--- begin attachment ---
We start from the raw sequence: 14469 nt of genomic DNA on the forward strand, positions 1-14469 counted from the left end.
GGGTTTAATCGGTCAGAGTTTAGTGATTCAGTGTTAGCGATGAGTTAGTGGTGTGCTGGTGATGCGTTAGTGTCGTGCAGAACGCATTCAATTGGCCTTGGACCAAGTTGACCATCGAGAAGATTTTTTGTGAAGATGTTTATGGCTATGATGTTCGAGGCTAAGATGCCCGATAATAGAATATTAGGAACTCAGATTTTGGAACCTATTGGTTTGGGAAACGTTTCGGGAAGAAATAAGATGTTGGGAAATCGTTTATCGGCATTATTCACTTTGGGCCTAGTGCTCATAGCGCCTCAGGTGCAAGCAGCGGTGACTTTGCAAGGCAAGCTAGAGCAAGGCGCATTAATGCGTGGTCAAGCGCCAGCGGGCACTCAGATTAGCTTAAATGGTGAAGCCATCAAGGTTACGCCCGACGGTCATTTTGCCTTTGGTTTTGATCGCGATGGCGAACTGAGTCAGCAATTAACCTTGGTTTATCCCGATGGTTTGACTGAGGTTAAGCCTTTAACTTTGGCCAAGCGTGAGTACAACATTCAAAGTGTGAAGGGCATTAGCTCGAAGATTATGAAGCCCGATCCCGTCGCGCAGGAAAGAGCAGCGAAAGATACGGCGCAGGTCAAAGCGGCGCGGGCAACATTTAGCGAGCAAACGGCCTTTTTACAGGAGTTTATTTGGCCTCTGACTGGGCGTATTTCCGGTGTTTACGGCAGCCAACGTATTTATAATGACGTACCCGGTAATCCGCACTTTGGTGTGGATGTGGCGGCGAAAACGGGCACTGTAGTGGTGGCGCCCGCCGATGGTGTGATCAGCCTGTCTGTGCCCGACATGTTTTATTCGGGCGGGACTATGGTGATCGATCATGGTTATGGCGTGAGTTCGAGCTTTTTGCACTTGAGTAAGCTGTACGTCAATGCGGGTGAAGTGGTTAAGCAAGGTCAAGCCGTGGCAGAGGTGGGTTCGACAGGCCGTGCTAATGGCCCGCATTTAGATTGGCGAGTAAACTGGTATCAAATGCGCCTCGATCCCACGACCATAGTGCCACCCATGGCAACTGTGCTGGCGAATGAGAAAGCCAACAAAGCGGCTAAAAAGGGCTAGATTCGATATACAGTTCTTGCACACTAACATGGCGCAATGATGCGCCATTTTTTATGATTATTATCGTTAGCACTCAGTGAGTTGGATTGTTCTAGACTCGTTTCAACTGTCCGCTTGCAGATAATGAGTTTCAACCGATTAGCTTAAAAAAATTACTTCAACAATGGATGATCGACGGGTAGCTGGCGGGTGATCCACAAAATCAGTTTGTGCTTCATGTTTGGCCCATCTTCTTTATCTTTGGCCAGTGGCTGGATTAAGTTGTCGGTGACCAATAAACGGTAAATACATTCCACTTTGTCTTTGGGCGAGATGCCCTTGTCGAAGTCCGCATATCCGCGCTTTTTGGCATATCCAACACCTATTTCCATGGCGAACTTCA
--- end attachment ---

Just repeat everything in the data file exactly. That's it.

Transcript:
We start from the raw sequence: 14469 nt of genomic DNA on the forward strand, positions 1-14469 counted from the left end.
GGGTTTAATCGGTCAGAGTTTAGTGATTCAGTGTTAGCGATGAGTTAGTGGTGTGCTGGTGATGCGTTAGTGTCGTGCAGAACGCATTCAATTGGCCTTGGACCAAGTTGACCATCGAGAAGATTTTTTGTGAAGATGTTTATGGCTATGATGTTCGAGGCTAAGATGCCCGATAATAGAATATTAGGAACTCAGATTTTGGAACCTATTGGTTTGGGAAACGTTTCGGGAAGAAATAAGATGTTGGGAAATCGTTTATCGGCATTATTCACTTTGGGCCTAGTGCTCATAGCGCCTCAGGTGCAAGCAGCGGTGACTTTGCAAGGCAAGCTAGAGCAAGGCGCATTAATGCGTGGTCAAGCGCCAGCGGGCACTCAGATTAGCTTAAATGGTGAAGCCATCAAGGTTACGCCCGACGGTCATTTTGCCTTTGGTTTTGATCGCGATGGCGAACTGAGTCAGCAATTAACCTTGGTTTATCCCGATGGTTTGACTGAGGTTAAGCCTTTAACTTTGGCCAAGCGTGAGTACAACATTCAAAGTGTGAAGGGCATTAGCTCGAAGATTATGAAGCCCGATCCCGTCGCGCAGGAAAGAGCAGCGAAAGATACGGCGCAGGTCAAAGCGGCGCGGGCAACATTTAGCGAGCAAACGGCCTTTTTACAGGAGTTTATTTGGCCTCTGACTGGGCGTATTTCCGGTGTTTACGGCAGCCAACGTATTTATAATGACGTACCCGGTAATCCGCACTTTGGTGTGGATGTGGCGGCGAAAACGGGCACTGTAGTGGTGGCGCCCGCCGATGGTGTGATCAGCCTGTCTGTGCCCGACATGTTTTATTCGGGCGGGACTATGGTGATCGATCATGGTTATGGCGTGAGTTCGAGCTTTTTGCACTTGAGTAAGCTGTACGTCAATGCGGGTGAAGTGGTTAAGCAAGGTCAAGCCGTGGCAGAGGTGGGTTCGACAGGCCGTGCTAATGGCCCGCATTTAGATTGGCGAGTAAACTGGTATCAAATGCGCCTCGATCCCACGACCATAGTGCCACCCATGGCAACTGTGCTGGCGAATGAGAAAGCCAACAAAGCGGCTAAAAAGGGCTAGATTCGATATACAGTTCTTGCACACTAACATGGCGCAATGATGCGCCATTTTTTATGATTATTATCGTTAGCACTCAGTGAGTTGGATTGTTCTAGACTCGTTTCAACTGTCCGCTTGCAGATAATGAGTTTCAACCGATTAGCTTAAAAAAATTACTTCAACAATGGATGATCGACGGGTAGCTGGCGGGTGATCCACAAAATCAGTTTGTGCTTCATGTTTGGCCCATCTTCTTTATCTTTGGCCAGTGGCTGGATTAAGTTGTCGGTGACCAATAAACGGTAAATACATTCCACTTTGTCTTTGGGCGAGATGCCCTTGTCGAAGTCCGCATATCCGCGCTTTTTGGCATATCCAACACCTATTTCCATGGCGAACTTCA